Not much happens in the eleven pieces collected in The Centre: Poems 1970-2000. Their author, Barry McKinnon, sometimes drinks beer in seedy stripper bars or coffee at Tim Horton’s, shops at Sears, drives his truck somewhere, cuts wood, paints his house, marks essays. The real action takes place inside his head, for the pieces collected here are all sequences and serial poems recording the play of their author’s consciousness, a brooding, often emotionally evocative play that makes pleasingly heavy weather of the clouded mind as it registers social and natural as well as psychological phenomena. Not quite a poet of negative capability, except for his habit of remaining broodingly happy in doubt, not quite a poet of the negative way, except for his habit of tracing the paths and particulars of diminishment, McKinnon is the traveller—the mental traveller—of the epigraph borrowed from Robert Creeley’s “Poem for Beginners”: “it is the road / and its turnings that is the traveler, / that comes back and remains unexplained.”

In subsequent texts, the poetic texture tends to thicken, and some of the perceptions change as the poet ages—musing on Sex at 31 and Sex at 38 and Arrhythmia—but the book presents what is essentially an oeuvre, an interrelated body of works bound together by a presiding multi-faceted consciousness whose manifesto is announced in the closing lines of “The North”: “a kind of ownership / not to care.” As these various quotations suggest, ordinary economic life and its sometimes harsh consequences are often at the centre of McKinnon’s poetic attention (the prices noted in the various poems comprise a small history of the Canadian economy over three decades), and the result is a set of works pretty well unique in Canadian poetry—borrowing the misprision of someone at a reading, McKinnon wittily calls his sequences “traumatic monologues” (author statement in The New Long Poem Anthology, ed. Sharon Thesen). How well this serial monologue by an alert “human mind poking here & there for possibilities” (“Journal” from Thoughts/Sketches) will hold up over time is hard to say, but the fact that the earliest poems in the collection do not yet read as dated augurs well for the whole.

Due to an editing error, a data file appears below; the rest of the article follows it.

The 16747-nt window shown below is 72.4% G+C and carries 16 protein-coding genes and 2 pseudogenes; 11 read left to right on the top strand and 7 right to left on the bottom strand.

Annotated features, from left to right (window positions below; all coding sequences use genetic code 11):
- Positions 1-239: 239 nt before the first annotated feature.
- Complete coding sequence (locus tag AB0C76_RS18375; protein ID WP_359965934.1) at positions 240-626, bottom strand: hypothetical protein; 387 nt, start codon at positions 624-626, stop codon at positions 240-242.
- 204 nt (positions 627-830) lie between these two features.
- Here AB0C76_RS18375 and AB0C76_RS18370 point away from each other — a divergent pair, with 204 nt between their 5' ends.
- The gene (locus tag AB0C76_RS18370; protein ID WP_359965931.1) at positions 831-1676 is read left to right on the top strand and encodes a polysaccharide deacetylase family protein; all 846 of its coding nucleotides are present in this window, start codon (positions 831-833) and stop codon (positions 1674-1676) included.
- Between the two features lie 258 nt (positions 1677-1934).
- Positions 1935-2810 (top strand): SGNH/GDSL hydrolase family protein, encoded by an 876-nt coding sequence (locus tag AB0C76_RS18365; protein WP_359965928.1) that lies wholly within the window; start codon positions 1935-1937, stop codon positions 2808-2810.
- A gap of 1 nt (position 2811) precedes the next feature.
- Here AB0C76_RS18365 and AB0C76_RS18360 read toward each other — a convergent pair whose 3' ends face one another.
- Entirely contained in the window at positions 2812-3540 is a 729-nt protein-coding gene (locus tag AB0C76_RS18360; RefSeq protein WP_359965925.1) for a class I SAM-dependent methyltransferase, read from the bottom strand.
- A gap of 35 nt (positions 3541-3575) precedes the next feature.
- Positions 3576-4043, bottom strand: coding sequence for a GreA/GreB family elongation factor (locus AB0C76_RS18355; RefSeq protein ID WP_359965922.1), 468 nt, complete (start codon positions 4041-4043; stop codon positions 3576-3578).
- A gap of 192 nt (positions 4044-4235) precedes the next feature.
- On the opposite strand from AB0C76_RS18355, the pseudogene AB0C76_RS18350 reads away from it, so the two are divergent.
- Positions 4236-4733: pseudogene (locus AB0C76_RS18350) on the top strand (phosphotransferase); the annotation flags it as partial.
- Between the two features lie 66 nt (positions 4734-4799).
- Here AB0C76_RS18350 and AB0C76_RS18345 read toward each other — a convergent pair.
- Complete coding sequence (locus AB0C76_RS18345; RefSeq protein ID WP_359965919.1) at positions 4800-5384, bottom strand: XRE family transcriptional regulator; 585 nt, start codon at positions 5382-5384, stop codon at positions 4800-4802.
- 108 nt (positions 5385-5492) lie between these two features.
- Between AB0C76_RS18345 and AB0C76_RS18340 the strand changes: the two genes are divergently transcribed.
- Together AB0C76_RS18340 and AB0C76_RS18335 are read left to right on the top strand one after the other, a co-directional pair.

The Centre is concerned with process rather than with product and moves characteristically, as the title poem has it, around "a centre to hold to when the / mind goes out of the heart, heart out of the mind." The book is involved not so much with meaningful statements, though it never lacks for seriousness, as it is with statements about meaning. Not so much what, as how, for instance, "this part of the mind / is meaning," as he speculates in the poem "Railway," and then goes on to assert, or at least to accept that "the truth is... / a slightly twisted note not quite true."


09 October 2007